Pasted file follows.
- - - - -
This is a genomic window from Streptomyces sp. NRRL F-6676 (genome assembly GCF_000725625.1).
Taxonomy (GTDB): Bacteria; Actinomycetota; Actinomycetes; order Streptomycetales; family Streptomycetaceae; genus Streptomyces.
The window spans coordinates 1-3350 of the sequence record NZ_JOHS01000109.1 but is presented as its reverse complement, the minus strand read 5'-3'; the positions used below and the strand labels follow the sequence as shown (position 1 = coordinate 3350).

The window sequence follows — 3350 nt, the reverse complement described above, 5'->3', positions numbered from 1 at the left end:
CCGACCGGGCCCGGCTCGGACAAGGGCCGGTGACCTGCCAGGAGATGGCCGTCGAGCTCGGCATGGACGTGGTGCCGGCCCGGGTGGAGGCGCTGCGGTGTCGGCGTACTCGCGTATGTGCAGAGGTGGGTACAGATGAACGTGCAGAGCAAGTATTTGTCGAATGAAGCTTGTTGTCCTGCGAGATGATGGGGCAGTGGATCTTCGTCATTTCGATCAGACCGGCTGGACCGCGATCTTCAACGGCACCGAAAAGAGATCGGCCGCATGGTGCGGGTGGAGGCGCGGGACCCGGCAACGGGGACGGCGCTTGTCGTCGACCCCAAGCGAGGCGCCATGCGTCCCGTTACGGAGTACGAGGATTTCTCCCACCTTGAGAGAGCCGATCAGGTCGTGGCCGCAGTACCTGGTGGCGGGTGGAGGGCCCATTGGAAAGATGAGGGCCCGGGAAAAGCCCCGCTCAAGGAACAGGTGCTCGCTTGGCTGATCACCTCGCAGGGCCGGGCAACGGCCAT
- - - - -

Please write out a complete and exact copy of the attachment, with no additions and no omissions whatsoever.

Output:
This is a genomic window from Streptomyces sp. NRRL F-6676 (genome assembly GCF_000725625.1).
Taxonomy (GTDB): Bacteria; Actinomycetota; Actinomycetes; order Streptomycetales; family Streptomycetaceae; genus Streptomyces.
The window spans coordinates 1-3350 of the sequence record NZ_JOHS01000109.1 but is presented as its reverse complement, the minus strand read 5'-3'; the positions used below and the strand labels follow the sequence as shown (position 1 = coordinate 3350).

The window sequence follows — 3350 nt, the reverse complement described above, 5'->3', positions numbered from 1 at the left end:
CCGACCGGGCCCGGCTCGGACAAGGGCCGGTGACCTGCCAGGAGATGGCCGTCGAGCTCGGCATGGACGTGGTGCCGGCCCGGGTGGAGGCGCTGCGGTGTCGGCGTACTCGCGTATGTGCAGAGGTGGGTACAGATGAACGTGCAGAGCAAGTATTTGTCGAATGAAGCTTGTTGTCCTGCGAGATGATGGGGCAGTGGATCTTCGTCATTTCGATCAGACCGGCTGGACCGCGATCTTCAACGGCACCGAAAAGAGATCGGCCGCATGGTGCGGGTGGAGGCGCGGGACCCGGCAACGGGGACGGCGCTTGTCGTCGACCCCAAGCGAGGCGCCATGCGTCCCGTTACGGAGTACGAGGATTTCTCCCACCTTGAGAGAGCCGATCAGGTCGTGGCCGCAGTACCTGGTGGCGGGTGGAGGGCCCATTGGAAAGATGAGGGCCCGGGAAAAGCCCCGCTCAAGGAACAGGTGCTCGCTTGGCTGATCACCTCGCAGGGCCGGGCAACGGCCAT